Apartment operators are working occupancy like textbook economics.
Multifamily companies are taking advantage of higher demand created by unusually slow apartment stock deliveries to fill units, and they don’t mind leaving money on the table to do it. The nation’s rise in occupancy to 96.3 percent – the highest of the current cycle – stems from anticipation that lower job growth and a pickup in deliveries could apply pressure next year.
RealPage Economist Greg Willett told Dallas/Fort Worth multifamily investors and operators movers and shakers in Dallas/Ft. Worth in an economic update at the Marcus & Millichap Multifamily Forum that the strategy suggests weathering a slowdown is less choppy with a full boat.
While the delivery of new stock has dropped to 250,000-260,000 annually, the pace is expected to pick up next year closer to the norm of 300,000-plus. Also, even though economists are backing off from a mild recession in the next few months, the dip in employment growth below last year’s rate of 223,000 jobs per month bears watching.
Willett, whose message wasn’t about the potential for a recession, said the boost in occupancy is some needed padding. He is forecasting that occupancy and rent growth will recede over the next year and a half to two years.
“The reason that operators and others are approaching, it is from the perspective that if we do have the period of slower demand, you would like to start with occupancy as tight as you can get it,” he said. “We now have occupancy that’s about 150 basis points over the long-term norm so that gives us some cushion if we do go into this period when economic expansion slows down and demand for apartments cools off a little bit.”
Occupancy, rent growth to trend downward
Positive job growth has been on a roll going on nine years but, while still a healthy number, new monthly jobs have averaged 165,000 compared to 223,000 in 2018.
Based on the U.S. Labor Department’s September job reports, unemployment registered a near-record low of 3.5 percent and job growth increased moderately. Economists believe those trends, combined with the prospects of the Federal Reserve cutting interest rates at least one more time this year, ensures that any chances of a mild recession has been pushed to late 2020.
Willett and analysts at RealPage Analytics believe the national outlook for the next two years beginning in Q4 2019 has occupancy dropping to 95.2 percent and rent growth slightly down from its current 3 percent.
“That’s a still good (occupancy) number and pretty close to essentially full,” he said. “If occupancy holds at that level we think we can continue to push rents in the near term, probably not at the level we see now but having some rent growth in that 2.5 percent range.”
Labor shortages will continue moving forward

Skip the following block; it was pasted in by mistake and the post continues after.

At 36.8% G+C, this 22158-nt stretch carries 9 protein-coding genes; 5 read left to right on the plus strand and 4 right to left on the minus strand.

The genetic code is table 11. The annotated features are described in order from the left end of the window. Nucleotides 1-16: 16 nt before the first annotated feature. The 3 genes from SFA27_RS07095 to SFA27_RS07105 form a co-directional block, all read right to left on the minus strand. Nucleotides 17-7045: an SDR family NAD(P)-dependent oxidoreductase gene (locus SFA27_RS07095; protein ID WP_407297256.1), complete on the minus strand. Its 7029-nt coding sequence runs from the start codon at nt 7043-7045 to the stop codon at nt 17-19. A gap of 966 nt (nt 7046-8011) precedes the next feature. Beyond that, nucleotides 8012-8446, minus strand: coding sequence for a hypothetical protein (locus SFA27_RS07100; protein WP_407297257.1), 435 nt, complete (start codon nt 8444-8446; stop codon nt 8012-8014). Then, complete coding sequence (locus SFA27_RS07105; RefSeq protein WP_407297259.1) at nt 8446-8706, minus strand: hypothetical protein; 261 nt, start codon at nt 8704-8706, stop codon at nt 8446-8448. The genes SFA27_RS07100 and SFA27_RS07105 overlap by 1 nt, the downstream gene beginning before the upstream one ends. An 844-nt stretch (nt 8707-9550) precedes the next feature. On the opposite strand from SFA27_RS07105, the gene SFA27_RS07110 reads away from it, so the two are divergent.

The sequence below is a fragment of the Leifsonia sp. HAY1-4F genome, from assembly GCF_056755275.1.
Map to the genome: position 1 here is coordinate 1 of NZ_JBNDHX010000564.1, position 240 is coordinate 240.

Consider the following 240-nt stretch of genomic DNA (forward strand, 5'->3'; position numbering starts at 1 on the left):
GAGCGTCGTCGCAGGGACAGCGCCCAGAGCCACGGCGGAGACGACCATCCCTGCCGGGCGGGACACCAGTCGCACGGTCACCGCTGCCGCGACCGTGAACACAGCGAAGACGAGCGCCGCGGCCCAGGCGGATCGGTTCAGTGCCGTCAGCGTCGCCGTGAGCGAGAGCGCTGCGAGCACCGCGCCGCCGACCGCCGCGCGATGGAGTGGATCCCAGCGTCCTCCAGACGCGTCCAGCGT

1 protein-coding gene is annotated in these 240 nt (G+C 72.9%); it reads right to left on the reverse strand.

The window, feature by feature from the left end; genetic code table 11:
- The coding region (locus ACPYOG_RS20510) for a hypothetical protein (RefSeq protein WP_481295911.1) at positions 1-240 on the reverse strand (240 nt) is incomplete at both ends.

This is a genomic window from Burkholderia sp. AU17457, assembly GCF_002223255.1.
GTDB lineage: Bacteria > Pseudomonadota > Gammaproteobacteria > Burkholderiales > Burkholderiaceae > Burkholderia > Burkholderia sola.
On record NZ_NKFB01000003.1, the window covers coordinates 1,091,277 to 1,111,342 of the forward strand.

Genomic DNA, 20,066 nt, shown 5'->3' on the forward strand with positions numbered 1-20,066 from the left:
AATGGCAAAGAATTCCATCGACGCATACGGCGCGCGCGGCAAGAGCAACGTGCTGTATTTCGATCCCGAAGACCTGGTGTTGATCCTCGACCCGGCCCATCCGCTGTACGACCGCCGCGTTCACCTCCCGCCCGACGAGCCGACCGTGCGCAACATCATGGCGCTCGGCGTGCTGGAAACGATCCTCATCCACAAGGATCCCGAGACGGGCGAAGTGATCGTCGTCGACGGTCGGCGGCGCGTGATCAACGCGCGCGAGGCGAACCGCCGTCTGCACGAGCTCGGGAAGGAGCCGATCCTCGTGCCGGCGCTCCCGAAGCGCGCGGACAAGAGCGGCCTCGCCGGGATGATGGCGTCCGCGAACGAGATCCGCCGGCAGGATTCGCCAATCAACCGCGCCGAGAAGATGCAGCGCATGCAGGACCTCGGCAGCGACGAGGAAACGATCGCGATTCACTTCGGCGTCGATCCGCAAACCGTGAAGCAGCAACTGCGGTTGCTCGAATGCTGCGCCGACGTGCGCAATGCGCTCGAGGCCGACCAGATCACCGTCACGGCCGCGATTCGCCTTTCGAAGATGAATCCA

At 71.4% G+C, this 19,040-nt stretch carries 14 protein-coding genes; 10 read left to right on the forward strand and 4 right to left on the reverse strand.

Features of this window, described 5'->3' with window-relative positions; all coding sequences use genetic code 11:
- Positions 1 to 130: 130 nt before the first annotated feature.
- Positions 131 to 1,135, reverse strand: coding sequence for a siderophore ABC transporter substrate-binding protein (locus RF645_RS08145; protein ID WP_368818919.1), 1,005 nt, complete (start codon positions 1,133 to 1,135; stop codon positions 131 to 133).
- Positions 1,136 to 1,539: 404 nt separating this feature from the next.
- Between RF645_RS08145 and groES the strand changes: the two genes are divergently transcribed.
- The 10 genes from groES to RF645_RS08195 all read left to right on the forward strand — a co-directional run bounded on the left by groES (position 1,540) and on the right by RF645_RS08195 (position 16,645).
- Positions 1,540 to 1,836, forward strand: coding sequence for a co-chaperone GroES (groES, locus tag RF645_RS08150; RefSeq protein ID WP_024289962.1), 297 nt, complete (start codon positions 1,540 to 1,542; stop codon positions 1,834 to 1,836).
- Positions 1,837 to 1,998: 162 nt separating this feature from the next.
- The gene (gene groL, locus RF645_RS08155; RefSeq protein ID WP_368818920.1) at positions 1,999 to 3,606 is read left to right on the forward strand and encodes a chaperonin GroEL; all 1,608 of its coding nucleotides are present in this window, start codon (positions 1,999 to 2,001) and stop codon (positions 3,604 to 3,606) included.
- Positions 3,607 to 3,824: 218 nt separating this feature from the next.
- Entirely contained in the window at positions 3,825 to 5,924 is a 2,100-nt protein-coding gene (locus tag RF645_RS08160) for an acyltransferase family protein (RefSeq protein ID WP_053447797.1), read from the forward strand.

Willett said a healthy Dallas/Fort Worth apartment market − which leads the nation in job growth, demand and construction − will likely feel a pinch if employment numbers continue to tighten.
The D/FW area leads the country in apartment demand this year and mirrors the national occupancy average at about 96 percent. At the same time, operators have experienced solid rent growth in line with national numbers at 2.9 percent, an improvement from a year ago. But the area and others in Texas and across the nation could be susceptible to a job growth issue in cities like in Minneapolis-St. Paul-Bloomington, where businesses simply can’t find help. The area had the lowest jobless rate at the end of 2018 at 2 percent. It’s since climbed to 2.4 percent and ranks sixth behind a contingent of Western U.S. metropolitan areas. But, as Willett puts it, the area simply has run out of people to hire.
“For the country as a whole, Minneapolis is the canary in coal mine, and we’re going to see a lot of places hit the wall on labor availability,” Willett said. “In our industry, we’ve been talking about labor shortages in construction this entire cycle. I think in lots of industries we are going to have labor shortages moving ahead. What’s going to slow growth in the Texas economies? People aren’t going to be there to hire.”
Pace will slow down but not alarmingly
Willett believes North Texas’ economic pace will slow down along with the rest of the country. The area will continue to deliver 20,000-25,000 units annually but if job paces slow, it will be tough to fill them. Occupancy likely will dip to 94.1 percent and average rent growth will ease to 2.5 percent.
But don’t panic.
“As we look at overall expectation for North Texas over the next couple of years we do think again we’re going to slow down the pace of economic growth,” he said. “And when I say that, don’t interpret that as here comes a scary recession. Interpret it as we think the growth pace will slow down.”